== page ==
There was a long pause while Atkinson looked censoriously round the room, a familiar exercise. Dixon liked and revered him for his air of detesting everything that presented itself to his senses, and of not meaning to let this detestation become staled by custom. He said finally: 'I see. I'll enjoy doing that.' As he said this, yet another man came into the room. It was Johns, carrying his periodicals, and at the sight of him Dixon felt a twinge of disquiet: Johns was a silent mover, a potential eavesdropper, and a friend of the Welches', especially Mrs Welch. Asking himself whether Johns had in fact overheard enough of the task just assigned to Atkinson, Dixon nodded anxiously at Johns, whose tallow-textured features made no movement. This immobility was prolonged when Atkinson spoke his greeting: 'Hallo, sonny boy.'

Dixon had resolved to travel to the Welches' by bus to avoid Johns's company, so he now got up, thinking he ought to impart some specific warning to Atkinson. Unable to fix on anything, however, he left the room. Behind him he heard Atkinson speaking to Johns again: 'Sit down and tell me about your oboe.'

A few minutes later Dixon, carrying a small suitcase, was hurrying through the streets to his bus stop. At the corner of the main road he had a view downhill to where the last few terraced houses and small provision shops began to give place to office blocks, the more fashionable dress-shops and tailors, the public library, the telephone exchange, and a modern cinema. Beyond these again were the taller buildings of the city centre with its tapering cathedral spire. Trolley-buses and buses hummed or ground their way towards it and away from it, with columns of cars winding, straightening, contracting, and thinning out. The pavements were crowded. As Dixon crossed the road, the sight of all this energy made his spirits lift, and somewhere behind his thoughts an inexplicable excitement stirred. There was no reason to suppose that the week-end would contain anything better than the familiar mixture of predicted boredom with unpredicted boredom, but for the moment he was unable to believe this. The acceptance of his article might be the prelude to a run of badly-needed luck. He was going to meet some people who might well prove interesting and amusing. If not, then he and Margaret could relish talking about them. He must see that she enjoyed herself as far as possible, and doing this would be easier in the presence of others. In his case was a small book of verse, by a contemporary poet he privately thought very nasty, which he'd bought that morning as a completely unprovoked gift to Margaret. The surprise would combine nicely with the evidence of affection and the flattery implied in the choice. A routine qualm gave him trouble at the thought of what he'd written on the fly-leaf, but his mood enabled him to suppress it.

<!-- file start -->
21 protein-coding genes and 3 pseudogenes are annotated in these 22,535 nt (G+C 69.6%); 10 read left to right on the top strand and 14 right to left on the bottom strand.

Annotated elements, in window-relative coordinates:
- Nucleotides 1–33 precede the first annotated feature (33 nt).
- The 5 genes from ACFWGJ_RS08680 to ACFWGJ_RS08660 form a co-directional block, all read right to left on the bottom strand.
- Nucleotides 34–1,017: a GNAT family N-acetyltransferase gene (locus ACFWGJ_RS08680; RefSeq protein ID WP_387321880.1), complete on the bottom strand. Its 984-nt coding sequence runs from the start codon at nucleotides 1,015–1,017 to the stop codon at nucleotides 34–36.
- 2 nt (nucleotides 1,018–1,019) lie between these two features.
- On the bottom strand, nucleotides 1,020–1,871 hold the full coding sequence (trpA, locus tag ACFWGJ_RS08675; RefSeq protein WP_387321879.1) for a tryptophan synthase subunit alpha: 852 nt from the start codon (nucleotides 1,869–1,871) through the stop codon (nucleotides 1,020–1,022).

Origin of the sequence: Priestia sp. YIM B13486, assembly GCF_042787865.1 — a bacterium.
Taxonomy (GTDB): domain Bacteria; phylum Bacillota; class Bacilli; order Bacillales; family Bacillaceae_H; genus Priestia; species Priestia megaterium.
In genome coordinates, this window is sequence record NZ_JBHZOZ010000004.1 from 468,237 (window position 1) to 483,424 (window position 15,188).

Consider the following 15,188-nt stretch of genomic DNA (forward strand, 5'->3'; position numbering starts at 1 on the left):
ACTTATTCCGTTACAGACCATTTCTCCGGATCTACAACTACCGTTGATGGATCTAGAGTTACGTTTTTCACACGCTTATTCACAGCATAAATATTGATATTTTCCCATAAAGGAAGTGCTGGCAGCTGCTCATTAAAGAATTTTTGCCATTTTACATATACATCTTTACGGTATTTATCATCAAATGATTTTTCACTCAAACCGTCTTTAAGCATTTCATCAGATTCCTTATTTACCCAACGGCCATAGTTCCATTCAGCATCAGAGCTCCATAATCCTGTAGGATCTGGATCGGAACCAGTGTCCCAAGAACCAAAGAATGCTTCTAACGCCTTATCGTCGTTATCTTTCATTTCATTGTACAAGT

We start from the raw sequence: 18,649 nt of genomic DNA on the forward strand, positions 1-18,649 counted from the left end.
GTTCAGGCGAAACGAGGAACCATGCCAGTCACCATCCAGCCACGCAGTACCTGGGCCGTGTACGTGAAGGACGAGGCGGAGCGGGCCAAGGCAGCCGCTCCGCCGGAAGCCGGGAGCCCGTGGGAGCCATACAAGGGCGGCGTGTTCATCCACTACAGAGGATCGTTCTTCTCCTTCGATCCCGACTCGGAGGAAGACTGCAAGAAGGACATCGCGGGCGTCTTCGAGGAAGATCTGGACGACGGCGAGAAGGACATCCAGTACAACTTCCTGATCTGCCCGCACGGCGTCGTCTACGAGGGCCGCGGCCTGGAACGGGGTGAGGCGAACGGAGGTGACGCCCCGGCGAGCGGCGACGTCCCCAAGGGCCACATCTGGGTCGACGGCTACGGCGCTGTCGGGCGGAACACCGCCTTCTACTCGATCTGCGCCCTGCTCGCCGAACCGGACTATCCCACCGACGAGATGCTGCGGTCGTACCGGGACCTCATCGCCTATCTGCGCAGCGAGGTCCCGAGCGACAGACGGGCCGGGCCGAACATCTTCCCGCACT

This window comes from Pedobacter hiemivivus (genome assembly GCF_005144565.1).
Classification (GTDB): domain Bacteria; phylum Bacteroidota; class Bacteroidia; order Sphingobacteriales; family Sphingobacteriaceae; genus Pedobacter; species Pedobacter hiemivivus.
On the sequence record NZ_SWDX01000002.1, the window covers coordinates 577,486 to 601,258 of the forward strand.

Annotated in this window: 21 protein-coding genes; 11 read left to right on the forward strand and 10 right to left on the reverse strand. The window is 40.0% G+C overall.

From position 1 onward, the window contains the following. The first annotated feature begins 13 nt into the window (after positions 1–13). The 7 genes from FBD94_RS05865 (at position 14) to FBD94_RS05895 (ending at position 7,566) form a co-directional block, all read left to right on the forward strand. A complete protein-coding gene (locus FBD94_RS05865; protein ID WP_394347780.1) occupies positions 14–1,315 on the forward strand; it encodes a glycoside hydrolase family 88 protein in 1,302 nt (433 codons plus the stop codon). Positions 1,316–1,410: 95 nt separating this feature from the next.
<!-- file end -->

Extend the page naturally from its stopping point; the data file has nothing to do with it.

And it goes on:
'OF course, this sort of music's not intended for an audience, you see,' Welch said as he handed the copies round. 'The fun's all in the singing. Everybody's got a real tune to sing - a real tune,' he repeated violently. 'You could say, really, that polyphony got to its highest point, its peak, at that period, and has been on the decline ever since. You've only got to look at the part-writing in things like, well, Onward, Christian Soldiers, the hymn, which is a typical… a typical…'

'We're all waiting, Ned,' Mrs Welch said from the piano. She played a slow arpeggio, sustaining it with the pedal. 'All right, everybody?'

A soporific droning filled the air round Dixon as the singers hummed their notes to one another. Mrs Welch rejoined them on the low platform that had been built at one end of the music-room, taking up her stand by Margaret, the other soprano. A small bullied-looking woman with unabundant brown hair was the only contralto. Next to Dixon was Cecil Goldsmith, a colleague of his in the College History Department, whose tenor voice held enough savage power, especially above middle C, to obliterate whatever noises Dixon might feel himself impelled to make. Behind him and to one side were three basses, one a local composer, another an amateur violinist occasionally summoned at need by the city orchestra, the third Evan Johns.

Dixon ran his eye along the lines of black dots, which seemed to go up and down a good deal, and was able to assure himself that everyone was going to have to sing all the time. He'd had a bad setback twenty minutes ago in some Brahms rubbish which began with ten seconds or so of unsupported tenor - more accurately, of unsupported Goldsmith, who'd twice dried up in face of a tricky interval and left him opening and shutting his